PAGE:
The band's singles "Take a Look Around" and "What Am I Gonna Do" reached the charts, but the group broke up after two albums. [1] The band's hit "Baby It's You" was featured in Quentin Tarantino's Grindhouse film, Death Proof . [3]

Quentin Tarantino American film director, screenwriter, producer, and actor

Quentin Jerome Tarantino is an American filmmaker, author, and actor. His films are characterized by nonlinear storylines; satirical subject matter; an aestheticization of violence; extended scenes of dialogue; ensemble casts consisting of established and lesser-known performers; references to popular culture and a wide variety of other films; soundtracks primarily containing songs and score pieces from the 1960s to the 1980s; and features of neo-noir film.

<i>Grindhouse</i> (film) 2007 double feature film consisting of Planet Terror and Death Proof

Grindhouse is a 2007 American horror film double feature co-written, produced, and directed by Robert Rodriguez and Quentin Tarantino. The double feature consists of two feature-length segments, Rodriguez's Planet Terror and Tarantino's Death Proof, and is bookended by fictional trailers for upcoming attractions, advertisements, and in-theater announcements. The film's title derives from the U.S. film industry term "grindhouse", which refers to movie theaters specializing in B movies, often exploitation films, shown in a multiple-feature format. The film stars Rose McGowan, Freddy Rodriguez, Marley Shelton, Michael Biehn, Jeff Fahey, Josh Brolin, Naveen Andrews, Fergie, Bruce Willis, Kurt Russell, Rosario Dawson, Tracie Thoms, Mary Elizabeth Winstead, and stuntwoman Zoë Bell, who plays herself.

<i>Death Proof</i> 2007 American action thriller slasher film directed by Quentin Tarantino

Death Proof is a 2007 American exploitation horror film written and directed by Quentin Tarantino. It stars Kurt Russell as a stuntman who murders young women in staged car accidents using his "death-proof" stunt car. It co-stars Rosario Dawson, Vanessa Ferlito, Jordan Ladd, Rose McGowan, Sydney Tamiia Poitier, Tracie Thoms and Mary Elizabeth Winstead, with stuntwoman Zoë Bell as herself. The film pays homage to the slasher, exploitation and muscle car films of the 1970s.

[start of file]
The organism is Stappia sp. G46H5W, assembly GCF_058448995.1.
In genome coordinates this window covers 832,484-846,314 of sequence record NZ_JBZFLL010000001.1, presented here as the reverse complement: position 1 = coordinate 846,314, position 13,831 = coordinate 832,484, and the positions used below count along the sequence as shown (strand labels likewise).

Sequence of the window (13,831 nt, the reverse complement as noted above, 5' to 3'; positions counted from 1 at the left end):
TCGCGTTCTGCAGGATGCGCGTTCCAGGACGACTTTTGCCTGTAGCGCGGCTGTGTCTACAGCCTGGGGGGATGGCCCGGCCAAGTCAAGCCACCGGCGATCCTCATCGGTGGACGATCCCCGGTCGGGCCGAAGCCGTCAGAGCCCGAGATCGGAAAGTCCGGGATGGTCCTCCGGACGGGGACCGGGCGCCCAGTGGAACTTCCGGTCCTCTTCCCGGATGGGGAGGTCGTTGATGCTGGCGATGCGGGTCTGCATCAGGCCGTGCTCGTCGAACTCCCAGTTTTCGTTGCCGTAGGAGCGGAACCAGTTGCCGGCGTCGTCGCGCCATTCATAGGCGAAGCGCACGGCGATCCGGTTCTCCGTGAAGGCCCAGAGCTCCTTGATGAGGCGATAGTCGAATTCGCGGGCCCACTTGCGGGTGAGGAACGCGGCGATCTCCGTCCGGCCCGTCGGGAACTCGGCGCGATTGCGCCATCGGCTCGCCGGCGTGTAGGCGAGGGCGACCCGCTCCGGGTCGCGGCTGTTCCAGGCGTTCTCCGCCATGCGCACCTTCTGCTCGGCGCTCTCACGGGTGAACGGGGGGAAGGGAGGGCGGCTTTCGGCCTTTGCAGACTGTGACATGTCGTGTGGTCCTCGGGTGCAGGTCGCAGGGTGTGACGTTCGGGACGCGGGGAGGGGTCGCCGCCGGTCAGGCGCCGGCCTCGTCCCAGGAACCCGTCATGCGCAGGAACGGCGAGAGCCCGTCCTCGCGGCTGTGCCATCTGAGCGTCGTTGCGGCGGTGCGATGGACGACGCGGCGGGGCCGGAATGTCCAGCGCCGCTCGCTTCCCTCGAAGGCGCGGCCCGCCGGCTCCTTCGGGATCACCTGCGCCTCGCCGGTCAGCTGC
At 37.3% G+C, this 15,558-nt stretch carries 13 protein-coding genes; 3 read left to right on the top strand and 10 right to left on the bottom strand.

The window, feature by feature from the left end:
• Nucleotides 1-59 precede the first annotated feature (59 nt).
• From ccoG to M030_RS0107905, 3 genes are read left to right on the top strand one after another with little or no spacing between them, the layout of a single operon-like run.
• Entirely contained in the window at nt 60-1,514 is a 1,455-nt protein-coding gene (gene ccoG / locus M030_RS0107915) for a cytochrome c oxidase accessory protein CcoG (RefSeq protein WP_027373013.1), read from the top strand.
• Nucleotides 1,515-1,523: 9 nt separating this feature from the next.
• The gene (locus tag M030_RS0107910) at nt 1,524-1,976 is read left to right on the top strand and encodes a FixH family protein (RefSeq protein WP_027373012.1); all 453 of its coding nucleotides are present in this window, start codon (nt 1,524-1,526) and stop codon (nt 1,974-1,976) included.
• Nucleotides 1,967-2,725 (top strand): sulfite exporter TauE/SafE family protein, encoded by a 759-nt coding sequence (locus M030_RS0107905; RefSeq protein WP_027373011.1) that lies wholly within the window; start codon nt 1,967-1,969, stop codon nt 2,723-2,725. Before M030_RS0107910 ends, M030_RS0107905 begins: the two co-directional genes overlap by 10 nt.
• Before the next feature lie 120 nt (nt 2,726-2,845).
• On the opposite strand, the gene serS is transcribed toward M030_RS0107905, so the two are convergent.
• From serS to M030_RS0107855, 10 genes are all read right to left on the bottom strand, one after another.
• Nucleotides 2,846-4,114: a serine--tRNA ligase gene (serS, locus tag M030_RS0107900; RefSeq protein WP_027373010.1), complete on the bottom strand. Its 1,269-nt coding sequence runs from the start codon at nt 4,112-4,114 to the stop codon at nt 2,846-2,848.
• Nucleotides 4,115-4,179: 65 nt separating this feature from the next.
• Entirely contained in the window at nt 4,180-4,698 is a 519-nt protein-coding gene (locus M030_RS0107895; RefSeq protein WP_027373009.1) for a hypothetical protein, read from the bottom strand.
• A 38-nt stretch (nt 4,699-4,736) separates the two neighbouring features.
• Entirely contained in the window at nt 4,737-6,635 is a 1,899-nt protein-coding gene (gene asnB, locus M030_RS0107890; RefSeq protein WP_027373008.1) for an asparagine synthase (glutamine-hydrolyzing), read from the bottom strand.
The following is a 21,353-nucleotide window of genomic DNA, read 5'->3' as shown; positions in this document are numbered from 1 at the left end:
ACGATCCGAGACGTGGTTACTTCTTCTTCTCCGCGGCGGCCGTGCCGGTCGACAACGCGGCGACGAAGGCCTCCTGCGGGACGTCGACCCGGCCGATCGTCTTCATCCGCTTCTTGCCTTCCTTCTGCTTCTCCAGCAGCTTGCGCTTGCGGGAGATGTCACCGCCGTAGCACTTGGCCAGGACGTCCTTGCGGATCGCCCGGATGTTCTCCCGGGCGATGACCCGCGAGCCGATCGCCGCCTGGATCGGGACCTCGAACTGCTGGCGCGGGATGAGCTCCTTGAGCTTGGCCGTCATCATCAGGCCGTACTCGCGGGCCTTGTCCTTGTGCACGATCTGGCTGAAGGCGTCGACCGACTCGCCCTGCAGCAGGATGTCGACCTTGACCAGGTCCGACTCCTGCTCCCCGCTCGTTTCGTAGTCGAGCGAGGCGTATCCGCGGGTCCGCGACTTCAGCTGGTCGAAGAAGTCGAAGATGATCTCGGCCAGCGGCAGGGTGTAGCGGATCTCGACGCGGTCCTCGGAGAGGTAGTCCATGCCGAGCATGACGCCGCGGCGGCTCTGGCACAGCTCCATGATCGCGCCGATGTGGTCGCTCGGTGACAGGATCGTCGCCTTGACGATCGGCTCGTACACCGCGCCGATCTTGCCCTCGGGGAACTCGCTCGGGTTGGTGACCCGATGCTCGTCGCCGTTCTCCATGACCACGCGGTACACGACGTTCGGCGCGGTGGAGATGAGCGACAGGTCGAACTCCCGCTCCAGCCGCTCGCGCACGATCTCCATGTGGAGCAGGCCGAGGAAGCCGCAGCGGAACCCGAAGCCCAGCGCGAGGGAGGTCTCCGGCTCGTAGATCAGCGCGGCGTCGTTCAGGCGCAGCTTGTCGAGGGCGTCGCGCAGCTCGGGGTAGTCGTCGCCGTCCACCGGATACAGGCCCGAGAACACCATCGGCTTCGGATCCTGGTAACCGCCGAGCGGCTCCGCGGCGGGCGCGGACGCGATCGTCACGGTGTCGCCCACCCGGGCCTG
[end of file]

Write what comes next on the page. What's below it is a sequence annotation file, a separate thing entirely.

McCormick solo career

After Smith disbanded, McCormick went on to record three solo albums, Gayle McCormick in 1971, Flesh & Blood in 1972 and One More Hour in 1974. The single "It's A Cryin' Shame" from her eponymous first album was a minor hit for her, reaching #44 on the charts in 1971. It and "Gonna Be Alright Now" were included on the 1994 reissue of A Group Called Smith.

Discography

Albums

Personnel

Smith was composed of one woman and four men: [2]

Gayle McCormick was an American singer, best known for her work with the rock band Smith. She attended Pattonville High School in Maryland Heights, Missouri near St. Louis and sang high soprano with the Suburb Choir, a 150-voice unit that performed annually with the St. Louis Symphony. Her recording and performing career stretched from 1965-76. McCormick started her career singing songs by Aretha Franklin, Gladys Knight and Tina Turner before joining Smith.

Bass guitar Electric bass instrument

The bass guitar is a stringed instrument similar in appearance and construction to an electric guitar, except with a longer neck and scale length, and four to six strings or courses.

Drum kit collection of drums and other percussion instruments

A drum kit — also called a drum set, trap set, or simply drums — is a collection of drums and other percussion instruments, typically cymbals, which are set up on stands to be played by a single player, with drumsticks held in both hands, and the feet operating pedals that control the hi-hat cymbal and the beater for the bass drum. A drum kit consists of a mix of drums and idiophones – most significantly cymbals, but can also include the woodblock and cowbell. In the 2000s, some kits also include electronic instruments. Also, both hybrid and entirely electronic kits are used.

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References

  1. 1 2 3 "Biography by Richie Unterberger". Allmusic.com. Retrieved 11 December 2008.
  2. 1 2 3 4 Murrells, Joseph (1978). The Book of Golden Discs (2nd ed.). London: Barrie and Jenkins Ltd. p. 268. ISBN   0-214-20512-6.
  3. McCown, Alex (September 3, 2015). "Quentin Tarantino's least-seen flick delivers one of his best music choices". The A.V. Club .